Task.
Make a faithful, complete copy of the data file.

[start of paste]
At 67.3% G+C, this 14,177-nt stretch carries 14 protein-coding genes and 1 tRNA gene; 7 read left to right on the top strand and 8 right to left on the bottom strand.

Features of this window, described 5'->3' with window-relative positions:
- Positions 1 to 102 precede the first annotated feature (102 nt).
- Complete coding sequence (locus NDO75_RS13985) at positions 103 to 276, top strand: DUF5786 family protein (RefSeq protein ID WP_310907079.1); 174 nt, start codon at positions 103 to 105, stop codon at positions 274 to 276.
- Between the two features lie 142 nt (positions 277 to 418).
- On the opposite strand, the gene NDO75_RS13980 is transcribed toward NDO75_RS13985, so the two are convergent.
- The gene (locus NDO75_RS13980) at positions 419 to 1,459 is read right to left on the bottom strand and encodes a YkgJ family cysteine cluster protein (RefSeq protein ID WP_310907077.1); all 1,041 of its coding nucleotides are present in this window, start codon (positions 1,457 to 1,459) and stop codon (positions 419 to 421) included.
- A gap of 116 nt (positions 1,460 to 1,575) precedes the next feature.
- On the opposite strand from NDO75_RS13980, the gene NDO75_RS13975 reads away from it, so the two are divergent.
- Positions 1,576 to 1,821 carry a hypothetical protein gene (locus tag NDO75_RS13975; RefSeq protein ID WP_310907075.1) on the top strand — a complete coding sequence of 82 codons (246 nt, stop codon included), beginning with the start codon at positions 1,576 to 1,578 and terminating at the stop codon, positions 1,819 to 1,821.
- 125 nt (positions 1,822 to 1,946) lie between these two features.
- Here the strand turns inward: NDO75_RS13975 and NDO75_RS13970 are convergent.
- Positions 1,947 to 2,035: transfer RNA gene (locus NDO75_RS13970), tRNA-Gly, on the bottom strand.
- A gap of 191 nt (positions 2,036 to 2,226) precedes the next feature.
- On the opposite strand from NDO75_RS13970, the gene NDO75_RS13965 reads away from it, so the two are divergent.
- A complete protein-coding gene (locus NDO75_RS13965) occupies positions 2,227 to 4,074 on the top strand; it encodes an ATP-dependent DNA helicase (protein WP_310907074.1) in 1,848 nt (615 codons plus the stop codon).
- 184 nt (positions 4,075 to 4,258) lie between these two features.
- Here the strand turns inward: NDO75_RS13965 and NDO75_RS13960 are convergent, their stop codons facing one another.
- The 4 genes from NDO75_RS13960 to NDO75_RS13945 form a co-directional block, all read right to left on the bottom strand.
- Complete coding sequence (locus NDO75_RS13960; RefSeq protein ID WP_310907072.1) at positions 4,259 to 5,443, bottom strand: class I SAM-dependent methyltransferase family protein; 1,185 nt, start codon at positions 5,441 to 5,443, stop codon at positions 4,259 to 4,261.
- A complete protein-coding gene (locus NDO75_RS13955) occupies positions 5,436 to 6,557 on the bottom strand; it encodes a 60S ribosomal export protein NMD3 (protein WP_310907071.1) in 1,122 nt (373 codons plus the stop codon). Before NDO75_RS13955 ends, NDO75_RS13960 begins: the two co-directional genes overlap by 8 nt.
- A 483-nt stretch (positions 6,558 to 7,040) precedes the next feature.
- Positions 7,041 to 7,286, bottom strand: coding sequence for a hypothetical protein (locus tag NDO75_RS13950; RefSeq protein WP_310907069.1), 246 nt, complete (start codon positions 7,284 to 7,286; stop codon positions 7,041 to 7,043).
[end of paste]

At 67.3% G+C, this 14,177-nt stretch carries 14 protein-coding genes and 1 tRNA gene; 7 read left to right on the top strand and 8 right to left on the bottom strand.

Features of this window, described 5'->3' with window-relative positions:
- Positions 1 to 102 precede the first annotated feature (102 nt).
- Complete coding sequence (locus NDO75_RS13985) at positions 103 to 276, top strand: DUF5786 family protein (RefSeq protein ID WP_310907079.1); 174 nt, start codon at positions 103 to 105, stop codon at positions 274 to 276.
- Between the two features lie 142 nt (positions 277 to 418).
- On the opposite strand, the gene NDO75_RS13980 is transcribed toward NDO75_RS13985, so the two are convergent.
- The gene (locus NDO75_RS13980) at positions 419 to 1,459 is read right to left on the bottom strand and encodes a YkgJ family cysteine cluster protein (RefSeq protein ID WP_310907077.1); all 1,041 of its coding nucleotides are present in this window, start codon (positions 1,457 to 1,459) and stop codon (positions 419 to 421) included.
- A gap of 116 nt (positions 1,460 to 1,575) precedes the next feature.
- On the opposite strand from NDO75_RS13980, the gene NDO75_RS13975 reads away from it, so the two are divergent.
- Positions 1,576 to 1,821 carry a hypothetical protein gene (locus tag NDO75_RS13975; RefSeq protein ID WP_310907075.1) on the top strand — a complete coding sequence of 82 codons (246 nt, stop codon included), beginning with the start codon at positions 1,576 to 1,578 and terminating at the stop codon, positions 1,819 to 1,821.
- 125 nt (positions 1,822 to 1,946) lie between these two features.
- Here the strand turns inward: NDO75_RS13975 and NDO75_RS13970 are convergent.
- Positions 1,947 to 2,035: transfer RNA gene (locus NDO75_RS13970), tRNA-Gly, on the bottom strand.
- A gap of 191 nt (positions 2,036 to 2,226) precedes the next feature.
- On the opposite strand from NDO75_RS13970, the gene NDO75_RS13965 reads away from it, so the two are divergent.
- A complete protein-coding gene (locus NDO75_RS13965) occupies positions 2,227 to 4,074 on the top strand; it encodes an ATP-dependent DNA helicase (protein WP_310907074.1) in 1,848 nt (615 codons plus the stop codon).
- 184 nt (positions 4,075 to 4,258) lie between these two features.
- Here the strand turns inward: NDO75_RS13965 and NDO75_RS13960 are convergent, their stop codons facing one another.
- The 4 genes from NDO75_RS13960 to NDO75_RS13945 form a co-directional block, all read right to left on the bottom strand.
- Complete coding sequence (locus NDO75_RS13960; RefSeq protein ID WP_310907072.1) at positions 4,259 to 5,443, bottom strand: class I SAM-dependent methyltransferase family protein; 1,185 nt, start codon at positions 5,441 to 5,443, stop codon at positions 4,259 to 4,261.
- A complete protein-coding gene (locus NDO75_RS13955) occupies positions 5,436 to 6,557 on the bottom strand; it encodes a 60S ribosomal export protein NMD3 (protein WP_310907071.1) in 1,122 nt (373 codons plus the stop codon). Before NDO75_RS13955 ends, NDO75_RS13960 begins: the two co-directional genes overlap by 8 nt.
- A 483-nt stretch (positions 6,558 to 7,040) precedes the next feature.
- Positions 7,041 to 7,286, bottom strand: coding sequence for a hypothetical protein (locus tag NDO75_RS13950; RefSeq protein WP_310907069.1), 246 nt, complete (start codon positions 7,284 to 7,286; stop codon positions 7,041 to 7,043).